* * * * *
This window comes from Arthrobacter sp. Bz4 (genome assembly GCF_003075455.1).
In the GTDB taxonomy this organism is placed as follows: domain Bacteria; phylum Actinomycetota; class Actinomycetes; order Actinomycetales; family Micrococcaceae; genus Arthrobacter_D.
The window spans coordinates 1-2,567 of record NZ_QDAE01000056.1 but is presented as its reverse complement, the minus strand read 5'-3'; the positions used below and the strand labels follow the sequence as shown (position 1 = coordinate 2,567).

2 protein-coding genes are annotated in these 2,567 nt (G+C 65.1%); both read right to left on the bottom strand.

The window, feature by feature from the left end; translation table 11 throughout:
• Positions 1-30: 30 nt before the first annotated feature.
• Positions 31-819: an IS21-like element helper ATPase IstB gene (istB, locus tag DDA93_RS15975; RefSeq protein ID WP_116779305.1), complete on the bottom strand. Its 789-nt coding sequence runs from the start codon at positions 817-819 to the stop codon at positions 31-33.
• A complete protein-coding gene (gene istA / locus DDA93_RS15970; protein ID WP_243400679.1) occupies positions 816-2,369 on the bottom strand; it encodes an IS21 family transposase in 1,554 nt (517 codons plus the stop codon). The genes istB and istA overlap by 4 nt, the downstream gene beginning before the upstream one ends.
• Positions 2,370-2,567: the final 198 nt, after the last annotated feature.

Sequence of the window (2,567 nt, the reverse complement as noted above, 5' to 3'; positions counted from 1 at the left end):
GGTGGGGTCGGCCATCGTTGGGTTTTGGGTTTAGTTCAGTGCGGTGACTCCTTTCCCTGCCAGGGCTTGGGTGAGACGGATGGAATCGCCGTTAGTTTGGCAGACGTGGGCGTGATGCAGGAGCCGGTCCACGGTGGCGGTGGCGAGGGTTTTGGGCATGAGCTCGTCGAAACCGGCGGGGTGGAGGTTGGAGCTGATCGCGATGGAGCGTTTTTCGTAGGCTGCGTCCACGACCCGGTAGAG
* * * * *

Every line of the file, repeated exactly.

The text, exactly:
This window comes from Arthrobacter sp. Bz4 (genome assembly GCF_003075455.1).
In the GTDB taxonomy this organism is placed as follows: domain Bacteria; phylum Actinomycetota; class Actinomycetes; order Actinomycetales; family Micrococcaceae; genus Arthrobacter_D.
The window spans coordinates 1-2,567 of record NZ_QDAE01000056.1 but is presented as its reverse complement, the minus strand read 5'-3'; the positions used below and the strand labels follow the sequence as shown (position 1 = coordinate 2,567).

2 protein-coding genes are annotated in these 2,567 nt (G+C 65.1%); both read right to left on the bottom strand.

The window, feature by feature from the left end; translation table 11 throughout:
• Positions 1-30: 30 nt before the first annotated feature.
• Positions 31-819: an IS21-like element helper ATPase IstB gene (istB, locus tag DDA93_RS15975; RefSeq protein ID WP_116779305.1), complete on the bottom strand. Its 789-nt coding sequence runs from the start codon at positions 817-819 to the stop codon at positions 31-33.
• A complete protein-coding gene (gene istA / locus DDA93_RS15970; protein ID WP_243400679.1) occupies positions 816-2,369 on the bottom strand; it encodes an IS21 family transposase in 1,554 nt (517 codons plus the stop codon). The genes istB and istA overlap by 4 nt, the downstream gene beginning before the upstream one ends.
• Positions 2,370-2,567: the final 198 nt, after the last annotated feature.

Sequence of the window (2,567 nt, the reverse complement as noted above, 5' to 3'; positions counted from 1 at the left end):
GGTGGGGTCGGCCATCGTTGGGTTTTGGGTTTAGTTCAGTGCGGTGACTCCTTTCCCTGCCAGGGCTTGGGTGAGACGGATGGAATCGCCGTTAGTTTGGCAGACGTGGGCGTGATGCAGGAGCCGGTCCACGGTGGCGGTGGCGAGGGTTTTGGGCATGAGCTCGTCGAAACCGGCGGGGTGGAGGTTGGAGCTGATCGCGATGGAGCGTTTTTCGTAGGCTGCGTCCACGACCCGGTAGAG